We crossed Vitim, a slow river with black water. I'd traveled in its basin a lot back in 1983. Once my boat got crashed in rapids, and I had to walk for 24 days without food to get to a village. Later I found out that there was another village just ten days away, but it was just outside the area I'd had map for. It wasn't as bad an adventure as it sounds: it was my first trip to Siberia, and I enjoyed it a lot.
Severomuysk was the most beautiful of BAM towns. It was the last one to be built, and all trees were left standing, so the town was in the middle of a nice pine forest.
The next rift valley was already part of Central, not Eastern, Siberia, and the nature looked very different. There was a lot of spruce and fir around, and almost no larch. Mountain slopes were steep, covered with kurums - long rivers of broken rock. Above timberline there were meadows, not tundra. These parts get a lot of snow in winter. I climbed one of the ridges called Dolon-Uran, and had a great opportunity to observe a family of wolves playing in a meadow. There were two adults and four tiny cubs. I spent almost three hours watching them from dense stone pine bushes.
I got to Lake Baikal at sunset. It was warm on the shore. Pink rhododendrons were in full bloom. If you ever have a chance to visit just one place in Siberia, go to Lake Baikal, better to its more pristine northeastern part. It is one of the most beautiful lakes in the world, and the best freshwater diving site in Russia. The water is so clean you can see fish swimming hundred meters away, and there are vertical walls going down to a depth of about a mile. It has more endemic species than any other lake except Tanganyika.
The next train I got on was two days behind schedule. The driver tried to make it up, so we were going very fast. In two nights and one day we got to Krasnoyarsk, a large city located in the place where the Transsiberian crosses Yenissei River. Just south of the city is a small Nature reserve called Stolby (Pillars) with splendid rock formations, mostly resembling towering cumulus clouds. Here the summer was in full swing. Forest meadows were covered with golden-orange globeflowers. They looked absolutely great in dark forests of spruce, fir and Siberian pine.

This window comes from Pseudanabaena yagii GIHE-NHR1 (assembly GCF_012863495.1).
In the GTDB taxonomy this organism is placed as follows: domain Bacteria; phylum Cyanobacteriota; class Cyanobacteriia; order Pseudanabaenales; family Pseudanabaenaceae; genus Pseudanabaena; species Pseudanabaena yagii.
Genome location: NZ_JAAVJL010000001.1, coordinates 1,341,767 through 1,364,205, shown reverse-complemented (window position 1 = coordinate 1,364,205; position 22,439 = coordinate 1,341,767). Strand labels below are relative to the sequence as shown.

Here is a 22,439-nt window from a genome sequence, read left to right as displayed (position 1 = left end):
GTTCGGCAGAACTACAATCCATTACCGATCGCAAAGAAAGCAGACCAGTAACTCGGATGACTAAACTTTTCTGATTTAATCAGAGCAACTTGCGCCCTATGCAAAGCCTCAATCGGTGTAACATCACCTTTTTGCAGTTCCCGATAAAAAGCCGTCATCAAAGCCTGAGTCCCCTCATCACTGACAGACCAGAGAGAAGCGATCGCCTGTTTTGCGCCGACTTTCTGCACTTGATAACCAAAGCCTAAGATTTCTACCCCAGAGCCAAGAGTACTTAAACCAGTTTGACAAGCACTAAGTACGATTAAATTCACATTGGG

This is one of the best rock climbing sites in the world. I borrowed a pair of rubber shoes from local climbers, and had a whole day of fun. Many climbing routes there are very easy, but lead to the tops of "pillars" with splendid vistas.
Then I got on yet another train westward, took the upper bunk, opened the window, and went to sleep. During the night, an electric locomotive was replaced by a diesel. In the morning, I was dragged off my bunk by two policemen, looking at me as if I was an escaped convict. I couldn't understand what was wrong until someone gave me a mirror. All my face was covered with soot.
One more day of travel through birch woodlands, and I got to the foothills of Altai Mountains, with two weeks to explore them. Hitchhiking there was great. I even got two rides with whitewater expeditions (one was rafting, the other kayaking). This is the most diverse part of Siberia: you can find Mongolian, Boreal, Alpine, even Tibetan landscapes there. Local attractions include small lakes of pure mercury (covered with a thin film of water which tends to break if the wind is strong enough), the best whitewater rivers in Russia, stunningly beautiful Teletskoe Lake that looks like Subarctic version of tepui landscape, and the lushest coniferous forests in all of Siberia. Some forest clearings are blooming with three species of large lady's slipper orchids.
Then I turned south and entered Kazakhstan. It is a country roughly the size of India, practically unknown to foreign and even Soviet tourists (except for a small area around Almaty which actually looks more like a part of Kyrgyzstan). I tried to make stops in all interesting places while crossing the eastern part of it. First I visited Kulunda Lakes, one of the best birdwatching sites in Asian grasslands. Then I spent two days in the Small Hills Country - a huge area of multicolored rocky hills, inhabited by saiga antelopes and houbara bustards. South from the Small Hills is Betpak Dala, the world's largest gypsum desert. It is a very scenic area where many rare creatures such as desert dormice and pigmy jerboas can be seen. My last stop was in Chu Valley, famous all over the Soviet Union for its vast expanses of cannabis steppe. Thousands of people travel there every summer to harvest it. But fauna is very boring there: mostly locusts and karakurt, Asian version of black widow spiders.
I got to Bishkek, the capital of Kyrgyzstan, in the middle of Uzbek-Kyrgys clashes, but managed to get out of the city by taking a bus to Lake Issyk Kul. I had one week left for exploring the interior parts of Tien Shan, and tried to make the best of it. Then I got stuck there just two days before my return flight to Moscow because bus service was suddenly canceled. I had to hike more than a hundred kilometers nonstop to get from Issyk Kul to Kegen in Charyn Canyon Country, from where it was still possible to get to Almaty. I returned to Moscow three hours before my train to Lithuania. After a month of train racing I managed to get in the Army just in time. And it was the one place I'd always wanted to avoid!